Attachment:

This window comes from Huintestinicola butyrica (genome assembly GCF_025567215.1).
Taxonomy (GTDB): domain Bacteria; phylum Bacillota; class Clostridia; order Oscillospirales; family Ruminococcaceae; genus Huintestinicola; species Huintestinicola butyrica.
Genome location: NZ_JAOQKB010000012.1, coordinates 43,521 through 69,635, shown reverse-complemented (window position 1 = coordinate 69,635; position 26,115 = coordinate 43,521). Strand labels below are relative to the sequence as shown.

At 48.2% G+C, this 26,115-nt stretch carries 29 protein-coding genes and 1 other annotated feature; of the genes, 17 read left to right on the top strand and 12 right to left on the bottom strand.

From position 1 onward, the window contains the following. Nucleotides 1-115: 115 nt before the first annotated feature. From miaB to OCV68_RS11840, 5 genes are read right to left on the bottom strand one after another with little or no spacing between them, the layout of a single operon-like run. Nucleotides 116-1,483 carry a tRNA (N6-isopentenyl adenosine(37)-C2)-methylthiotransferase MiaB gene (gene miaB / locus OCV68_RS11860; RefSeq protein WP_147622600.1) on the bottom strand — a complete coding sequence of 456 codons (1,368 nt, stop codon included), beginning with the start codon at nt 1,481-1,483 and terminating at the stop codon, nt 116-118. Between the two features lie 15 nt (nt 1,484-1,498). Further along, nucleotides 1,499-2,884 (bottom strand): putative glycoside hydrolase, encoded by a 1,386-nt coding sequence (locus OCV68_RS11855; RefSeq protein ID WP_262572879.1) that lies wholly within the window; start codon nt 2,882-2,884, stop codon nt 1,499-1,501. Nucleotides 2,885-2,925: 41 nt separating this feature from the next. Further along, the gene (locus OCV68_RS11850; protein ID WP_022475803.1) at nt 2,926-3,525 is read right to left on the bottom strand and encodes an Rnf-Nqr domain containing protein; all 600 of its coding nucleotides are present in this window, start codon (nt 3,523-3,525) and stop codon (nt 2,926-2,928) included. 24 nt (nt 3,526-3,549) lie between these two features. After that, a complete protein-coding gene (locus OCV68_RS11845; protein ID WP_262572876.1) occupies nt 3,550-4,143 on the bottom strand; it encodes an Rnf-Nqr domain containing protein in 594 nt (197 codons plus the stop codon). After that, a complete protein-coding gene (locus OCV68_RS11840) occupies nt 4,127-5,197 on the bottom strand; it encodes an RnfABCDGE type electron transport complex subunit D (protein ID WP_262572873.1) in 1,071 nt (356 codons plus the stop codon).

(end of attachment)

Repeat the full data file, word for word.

This window comes from Huintestinicola butyrica (genome assembly GCF_025567215.1).
Taxonomy (GTDB): domain Bacteria; phylum Bacillota; class Clostridia; order Oscillospirales; family Ruminococcaceae; genus Huintestinicola; species Huintestinicola butyrica.
Genome location: NZ_JAOQKB010000012.1, coordinates 43,521 through 69,635, shown reverse-complemented (window position 1 = coordinate 69,635; position 26,115 = coordinate 43,521). Strand labels below are relative to the sequence as shown.

At 48.2% G+C, this 26,115-nt stretch carries 29 protein-coding genes and 1 other annotated feature; of the genes, 17 read left to right on the top strand and 12 right to left on the bottom strand.

From position 1 onward, the window contains the following. Nucleotides 1-115: 115 nt before the first annotated feature. From miaB to OCV68_RS11840, 5 genes are read right to left on the bottom strand one after another with little or no spacing between them, the layout of a single operon-like run. Nucleotides 116-1,483 carry a tRNA (N6-isopentenyl adenosine(37)-C2)-methylthiotransferase MiaB gene (gene miaB / locus OCV68_RS11860; RefSeq protein WP_147622600.1) on the bottom strand — a complete coding sequence of 456 codons (1,368 nt, stop codon included), beginning with the start codon at nt 1,481-1,483 and terminating at the stop codon, nt 116-118. Between the two features lie 15 nt (nt 1,484-1,498). Further along, nucleotides 1,499-2,884 (bottom strand): putative glycoside hydrolase, encoded by a 1,386-nt coding sequence (locus OCV68_RS11855; RefSeq protein ID WP_262572879.1) that lies wholly within the window; start codon nt 2,882-2,884, stop codon nt 1,499-1,501. Nucleotides 2,885-2,925: 41 nt separating this feature from the next. Further along, the gene (locus OCV68_RS11850; protein ID WP_022475803.1) at nt 2,926-3,525 is read right to left on the bottom strand and encodes an Rnf-Nqr domain containing protein; all 600 of its coding nucleotides are present in this window, start codon (nt 3,523-3,525) and stop codon (nt 2,926-2,928) included. 24 nt (nt 3,526-3,549) lie between these two features. After that, a complete protein-coding gene (locus OCV68_RS11845; protein ID WP_262572876.1) occupies nt 3,550-4,143 on the bottom strand; it encodes an Rnf-Nqr domain containing protein in 594 nt (197 codons plus the stop codon). After that, a complete protein-coding gene (locus OCV68_RS11840) occupies nt 4,127-5,197 on the bottom strand; it encodes an RnfABCDGE type electron transport complex subunit D (protein ID WP_262572873.1) in 1,071 nt (356 codons plus the stop codon).